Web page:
MEET THE SOGUNRO HEROES: PART TWO: LYDIA OKORIE

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"With realization of one's own potential and self-confidence in one's ability, one can build a better world." Dalai Lama XIV

Yevo! Yevo! Yevo! The returning school children shrieked when they saw me, even the ones who couldn't go to school join in the taunt nay chants; a new name added to the litany of names an albino would have to bear.

From Afin o je iyo, onye ocha, obobo, ebo, ocha, bature, anasara to orisha, now Yevo!

Well, typical of me, I acknowledged and returned the cheers as I walked upon huge layers of dirt now turned road with open gutters and heavy presence of poverty and malnutrition. This was the scenario that greeted me at #Sogunro a shanty community that sits somewhere around Iwaya area of Yaba, Lagos.

My darling friend Vweta Chadwick runs Project ASHA, a community intervention program for women and girls in underserved communities. Its main focus is Empowering Women of the Future. Severally she had invited, Friday November 18, I obliged.

So I had read and watched reports on residents of Makoko, a waterfront community which Sogunro is part of. Inhabitants are made up of mostly Egun people of Badagry, Ilajes of Ondo State and a large number of Republic of Benin and Togolese settlers.


Through Project ASHA, young girls were made to believe in themselves, to reach deep and explore their potentials and see the world beyond the waterfronts. As I taught some students how to pronounce some words and watched the exhilarating dance steps of the Egun people at the Sogunro Musical put together by the ASHA Initiative, I was inspired by the resolve in the minds of these girls to recreate their world.

through my many interviews with the projrct volunteers, one thing kept resonating, and that is; ASHA is all about inspiring hope and transforming lives and I must stay mine was affected too. Lessons abound everywhere and I sure took home valuable lessons. If these girls can raise their heads above the dirty waters and environmental hazards that perhaps define their habitat and focus on the future they want by exploring their potentials, I see no reason or excuse on your part.

Lest I forget, you can find your way to Sogunro and see the many things you can do for them.

That day as I left for Ijebu Ode, Ogun State Southwest Nigeria for another function, the happy voices of those kids bring joy to my heart and smiles on my lips. Perhaps for the first time in many years, the feeling is devoid of any bias or anger. So today, go ahead and call me Yevo! I will answer because I am a Volunteer!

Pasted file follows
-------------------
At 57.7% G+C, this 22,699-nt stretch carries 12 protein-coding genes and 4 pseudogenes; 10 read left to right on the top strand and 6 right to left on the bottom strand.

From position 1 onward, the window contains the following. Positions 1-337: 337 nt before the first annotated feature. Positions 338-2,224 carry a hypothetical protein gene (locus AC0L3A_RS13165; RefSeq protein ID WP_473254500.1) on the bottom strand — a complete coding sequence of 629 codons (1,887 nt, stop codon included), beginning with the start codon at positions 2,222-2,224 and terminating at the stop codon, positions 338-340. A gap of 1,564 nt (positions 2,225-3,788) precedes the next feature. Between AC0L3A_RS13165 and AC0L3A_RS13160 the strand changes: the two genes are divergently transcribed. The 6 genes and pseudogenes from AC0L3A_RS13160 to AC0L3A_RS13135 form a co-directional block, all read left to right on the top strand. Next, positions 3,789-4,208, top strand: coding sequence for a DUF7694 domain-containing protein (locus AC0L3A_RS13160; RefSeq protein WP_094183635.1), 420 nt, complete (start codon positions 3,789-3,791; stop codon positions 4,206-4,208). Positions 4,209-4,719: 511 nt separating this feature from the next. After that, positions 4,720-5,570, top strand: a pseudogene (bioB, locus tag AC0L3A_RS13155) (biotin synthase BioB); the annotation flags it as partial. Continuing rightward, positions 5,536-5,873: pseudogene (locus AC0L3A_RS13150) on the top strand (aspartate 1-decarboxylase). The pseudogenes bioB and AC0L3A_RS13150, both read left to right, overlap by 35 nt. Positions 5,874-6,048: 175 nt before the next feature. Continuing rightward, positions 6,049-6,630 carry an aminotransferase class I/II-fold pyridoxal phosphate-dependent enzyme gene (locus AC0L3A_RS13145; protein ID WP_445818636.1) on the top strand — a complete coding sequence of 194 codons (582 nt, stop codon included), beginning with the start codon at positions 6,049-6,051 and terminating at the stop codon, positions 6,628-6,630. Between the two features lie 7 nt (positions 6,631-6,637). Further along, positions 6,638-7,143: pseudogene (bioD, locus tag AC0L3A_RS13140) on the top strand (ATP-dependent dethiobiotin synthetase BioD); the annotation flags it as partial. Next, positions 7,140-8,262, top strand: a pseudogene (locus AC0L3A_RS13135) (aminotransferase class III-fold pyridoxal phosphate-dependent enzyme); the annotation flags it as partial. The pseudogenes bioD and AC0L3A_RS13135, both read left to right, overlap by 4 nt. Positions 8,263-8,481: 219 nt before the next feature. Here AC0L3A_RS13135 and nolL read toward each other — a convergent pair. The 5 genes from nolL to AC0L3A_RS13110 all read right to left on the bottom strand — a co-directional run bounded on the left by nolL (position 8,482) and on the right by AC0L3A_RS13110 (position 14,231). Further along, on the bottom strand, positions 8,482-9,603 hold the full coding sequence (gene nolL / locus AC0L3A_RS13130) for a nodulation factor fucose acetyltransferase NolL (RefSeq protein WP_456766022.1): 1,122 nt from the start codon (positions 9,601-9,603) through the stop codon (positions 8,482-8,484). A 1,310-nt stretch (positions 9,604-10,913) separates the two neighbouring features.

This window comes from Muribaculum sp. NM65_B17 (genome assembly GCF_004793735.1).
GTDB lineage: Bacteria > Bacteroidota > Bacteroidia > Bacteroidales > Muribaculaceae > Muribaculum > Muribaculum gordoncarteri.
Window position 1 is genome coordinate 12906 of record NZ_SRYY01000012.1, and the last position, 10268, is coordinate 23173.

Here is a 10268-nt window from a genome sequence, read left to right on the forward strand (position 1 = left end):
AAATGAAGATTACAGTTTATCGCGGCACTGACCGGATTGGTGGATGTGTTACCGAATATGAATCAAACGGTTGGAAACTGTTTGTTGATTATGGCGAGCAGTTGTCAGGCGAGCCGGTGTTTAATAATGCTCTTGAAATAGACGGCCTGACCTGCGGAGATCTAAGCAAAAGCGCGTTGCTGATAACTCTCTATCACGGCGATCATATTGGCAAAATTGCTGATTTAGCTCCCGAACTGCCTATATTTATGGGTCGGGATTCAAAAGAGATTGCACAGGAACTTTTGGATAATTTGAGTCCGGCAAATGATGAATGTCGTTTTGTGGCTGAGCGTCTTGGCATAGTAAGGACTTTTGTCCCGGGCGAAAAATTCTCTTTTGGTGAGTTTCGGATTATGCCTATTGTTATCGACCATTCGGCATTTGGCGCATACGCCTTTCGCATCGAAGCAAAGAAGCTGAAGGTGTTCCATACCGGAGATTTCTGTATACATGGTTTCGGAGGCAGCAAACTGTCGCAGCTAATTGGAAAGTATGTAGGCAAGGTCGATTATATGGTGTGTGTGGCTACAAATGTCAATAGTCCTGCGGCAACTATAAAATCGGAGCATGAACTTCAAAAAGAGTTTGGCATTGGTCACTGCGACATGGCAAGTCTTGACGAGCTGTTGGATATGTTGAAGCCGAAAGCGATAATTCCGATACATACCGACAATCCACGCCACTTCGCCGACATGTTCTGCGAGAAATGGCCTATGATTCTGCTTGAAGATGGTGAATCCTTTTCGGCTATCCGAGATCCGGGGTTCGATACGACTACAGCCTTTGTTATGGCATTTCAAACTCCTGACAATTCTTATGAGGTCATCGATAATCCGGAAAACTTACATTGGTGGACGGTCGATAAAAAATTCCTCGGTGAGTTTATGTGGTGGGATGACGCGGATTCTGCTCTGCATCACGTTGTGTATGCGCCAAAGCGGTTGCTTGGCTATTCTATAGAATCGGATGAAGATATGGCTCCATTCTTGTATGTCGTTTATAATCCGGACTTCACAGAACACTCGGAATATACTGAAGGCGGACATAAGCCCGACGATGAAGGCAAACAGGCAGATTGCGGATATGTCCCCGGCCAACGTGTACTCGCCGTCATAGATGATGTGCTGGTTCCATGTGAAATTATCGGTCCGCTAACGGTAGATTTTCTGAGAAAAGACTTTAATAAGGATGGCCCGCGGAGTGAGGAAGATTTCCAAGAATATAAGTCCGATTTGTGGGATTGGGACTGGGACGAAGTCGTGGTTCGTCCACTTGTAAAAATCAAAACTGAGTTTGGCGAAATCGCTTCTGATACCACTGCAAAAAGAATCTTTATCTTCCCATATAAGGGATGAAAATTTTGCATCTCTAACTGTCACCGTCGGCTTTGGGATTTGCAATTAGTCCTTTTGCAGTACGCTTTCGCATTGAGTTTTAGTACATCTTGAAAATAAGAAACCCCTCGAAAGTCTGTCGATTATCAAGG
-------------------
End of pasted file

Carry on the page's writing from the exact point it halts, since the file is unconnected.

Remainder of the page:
But just before you do, please meet this amazing College student who believes she  through teacher mentorship, we can really improve the lives of the young ones. At only 21, she has so much faith in the actualization of the dreams of the Sogunro girls. 

Keep grinding and soon you ball!

OjisiEmezie 


Let's me you. Give us an introduction on who you are, a background about you.    
My name is Lydia Okorie. I was born 29th of July 1995 at Akoka in Lagos Mainland.  I am a  400level student of English at the University of Lagos. I am the last of five children. I am a native of Nkanu- East local government in Enugu State.

Any educational qualifications? How's schooling  for you?
BA English (2017). Schooling for me has been exciting and challenging. Various tasks to be completed before specific times.

When did you start volunteering, can you remember why you took such decisions?
I started volunteering in July. I became a volunteer because I felt there was more to being alive and the passion to put smiles on the faces of people is quite ardent

How long have you been involved with the Project Asha?
 I have been with Project Asha for about six months now.



What has the experience been to you?
The experience for me has been fulfilling. I have come to realise that although there are various means these people could be empowered, I'm glad be able to play my part.

What does Sogunro mean to you and how long have you been involved with the Project?
Sogunro to me has been remarkable. I remember when I first came to the community, the people were less cooperative. I see the progress and I'm glad. I have been involved with the project since July.

How much impact do you think Project ASHA has had on the Sogunro community?
impact has been tremendous. From empowerment, health, exposure and many more. Project ASHA has given the women and girls in Sogunro community a platform to express themselves.

Describe the Sogunro Girls, what do you think the future holds for them?
Sogunro girls are amazing. It amazes me when I see their zeal to become something great irrespective of their environment. I believe the future is what we make of today, so for the girls, the future holds more beautiful things as they continue in various developmental projects designed for them by Project ASHA.

Aside Volunteering, what does Lydia do?
Aside volunteering, I teach.

What does ASHA mean to you?
To me, ASHA is a vehicle to the actualization of one's dreams.       

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4 comments

  1. Dis is a nix Programme which shud b embraced by all and sundry..... It is good to b in a volunteering services for the betterment of humanity..... Keep the light shinning...

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